Yet the introductions suggest that Ontroerend Goed’s intentions are compassionate: the challenges to the audience are described as finding out ‘how personal we could get without losing the theatrical footing’ (p.71) or wanting ‘to get under the audience’s skin, rather than forcing them to be defensive’ (p.396). It is this tension—between the positive intentions, and the apparently nihilistic message of their shows—that drives their dramatic impact. It also provides the impetus for the most challenging aspect of these texts: the inclusion of a putative audience experience.

While the audience’s response is an attempt to recognise the role of the audience in the creation of meaning, and certainly clarifies the intentions of the various scenes—something which the company place above more traditional text concerns like the script as written—it also undermines the reader’s ability to interpret much of the material. At times, it may be optimistic (the mentions of feeling comfortable in the early works may be wishful thinking, as no-one feels that comfortable blindfolded and handcuffed), or suggesting too easy a connection between the company’s aims and the audience’s understanding. By the time of Fight Night, the intention of the company has become more vague (they suggest that both Fight Night and Audience are provocative rather than didactic), and so the actions of the audience are described, yet the originality of the format, and the persistent shifts of perspective are dazzling and confusing.

In some sense, this mimics the experience of an Ontroerend Goed event: technically brilliant, disturbing and intelligent, shifting between ideas and emotions relentlessly. Alongside the hints for other makers to recreate these performances, this could be the most powerful part of the book. Combined with its idiosyncratic yet coherent design, it allows the texts to stand out against mere publication of scripts.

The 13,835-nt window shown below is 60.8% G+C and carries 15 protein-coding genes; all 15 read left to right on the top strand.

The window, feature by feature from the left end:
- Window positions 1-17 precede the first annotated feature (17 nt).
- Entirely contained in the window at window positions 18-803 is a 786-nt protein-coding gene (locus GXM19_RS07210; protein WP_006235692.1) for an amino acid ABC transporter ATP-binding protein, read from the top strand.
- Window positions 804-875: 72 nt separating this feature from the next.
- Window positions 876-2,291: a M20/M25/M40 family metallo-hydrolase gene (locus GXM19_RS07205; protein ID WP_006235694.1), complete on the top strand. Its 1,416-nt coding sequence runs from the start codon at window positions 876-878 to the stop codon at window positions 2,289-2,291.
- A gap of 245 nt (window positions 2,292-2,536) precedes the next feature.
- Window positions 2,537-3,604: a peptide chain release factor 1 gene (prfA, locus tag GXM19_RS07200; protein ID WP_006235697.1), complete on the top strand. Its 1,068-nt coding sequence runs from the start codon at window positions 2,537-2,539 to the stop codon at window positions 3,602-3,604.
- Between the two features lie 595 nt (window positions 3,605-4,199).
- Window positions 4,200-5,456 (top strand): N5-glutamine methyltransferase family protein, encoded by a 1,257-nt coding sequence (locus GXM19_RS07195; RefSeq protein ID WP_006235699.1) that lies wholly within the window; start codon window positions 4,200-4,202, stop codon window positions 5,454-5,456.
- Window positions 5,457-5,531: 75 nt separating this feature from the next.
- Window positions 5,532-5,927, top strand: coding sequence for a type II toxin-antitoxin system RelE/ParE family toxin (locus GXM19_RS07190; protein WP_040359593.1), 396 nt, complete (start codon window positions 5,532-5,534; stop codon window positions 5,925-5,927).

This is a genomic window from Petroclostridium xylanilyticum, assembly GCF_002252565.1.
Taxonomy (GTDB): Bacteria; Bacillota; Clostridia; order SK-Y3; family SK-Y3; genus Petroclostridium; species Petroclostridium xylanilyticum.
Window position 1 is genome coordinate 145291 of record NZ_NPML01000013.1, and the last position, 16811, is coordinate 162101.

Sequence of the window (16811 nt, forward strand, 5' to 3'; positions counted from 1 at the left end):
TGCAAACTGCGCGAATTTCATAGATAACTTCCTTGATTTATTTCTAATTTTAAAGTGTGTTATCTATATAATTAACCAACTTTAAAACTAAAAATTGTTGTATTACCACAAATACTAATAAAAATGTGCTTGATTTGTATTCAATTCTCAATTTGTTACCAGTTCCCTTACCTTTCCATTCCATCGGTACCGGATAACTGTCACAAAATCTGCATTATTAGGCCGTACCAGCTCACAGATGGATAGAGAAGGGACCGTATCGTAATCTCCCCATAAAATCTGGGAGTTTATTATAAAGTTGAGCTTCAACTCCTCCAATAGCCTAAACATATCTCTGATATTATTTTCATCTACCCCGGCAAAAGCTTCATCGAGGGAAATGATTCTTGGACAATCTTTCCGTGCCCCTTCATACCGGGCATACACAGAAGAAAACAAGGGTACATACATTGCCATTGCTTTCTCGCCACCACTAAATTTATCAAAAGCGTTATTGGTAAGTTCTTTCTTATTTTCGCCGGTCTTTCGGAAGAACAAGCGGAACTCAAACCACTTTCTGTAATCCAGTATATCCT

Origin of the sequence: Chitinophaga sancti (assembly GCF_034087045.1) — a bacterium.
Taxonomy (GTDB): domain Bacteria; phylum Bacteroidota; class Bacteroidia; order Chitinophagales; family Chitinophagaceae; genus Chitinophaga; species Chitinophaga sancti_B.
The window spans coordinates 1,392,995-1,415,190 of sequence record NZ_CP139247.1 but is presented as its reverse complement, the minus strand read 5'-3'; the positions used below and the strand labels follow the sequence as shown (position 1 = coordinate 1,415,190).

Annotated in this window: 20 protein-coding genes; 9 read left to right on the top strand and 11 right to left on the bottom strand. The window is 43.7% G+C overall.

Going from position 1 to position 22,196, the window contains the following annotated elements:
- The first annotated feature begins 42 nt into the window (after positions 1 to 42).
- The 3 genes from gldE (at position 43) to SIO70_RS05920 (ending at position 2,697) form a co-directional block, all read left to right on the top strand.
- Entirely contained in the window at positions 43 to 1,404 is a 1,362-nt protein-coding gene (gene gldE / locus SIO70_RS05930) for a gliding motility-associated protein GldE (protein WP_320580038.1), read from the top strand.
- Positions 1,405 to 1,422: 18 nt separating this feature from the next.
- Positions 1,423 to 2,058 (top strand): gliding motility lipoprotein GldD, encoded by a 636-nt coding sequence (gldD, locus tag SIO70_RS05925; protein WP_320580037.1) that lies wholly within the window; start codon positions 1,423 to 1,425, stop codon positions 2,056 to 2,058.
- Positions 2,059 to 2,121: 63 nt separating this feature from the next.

However, it also highlights a problem: without previous knowledge of Ontroerend Goed’s oeuvre, it becomes difficult to imagine how each text would have been staged, to gauge the real relationship between stage and auditorium or feel the emotional impact of what appear to be highly theoretical and formally experimental dramas. While the tone of the book captures the company’s adventurous approach, its diverse influences and obvious enthusiasm for experiment (and a restless energy) it naturally loses the immediacy of the productions. Without having seen them in action, it is hard to translate the ideas from page to the stage of the imagination.

Nevertheless, it is an entertaining read that flickers through the company’s history and struggles, and marks their journey from outsiders making one-to-one shows to the large-scale theatre of Audience and Fight Night. And, through the complexity, it offers an insight into the most consistently challenging theatre-makers of the past decade.

Gareth K. Vile is the theatre editor of The List, a recent graduate from the University of Glasgow and a determined blogger. He threw a shoe at Ontroerend Goed, which is mentioned in the book, but more from a sense of engagement than outrage. He is known for his experimental approach to popular criticism.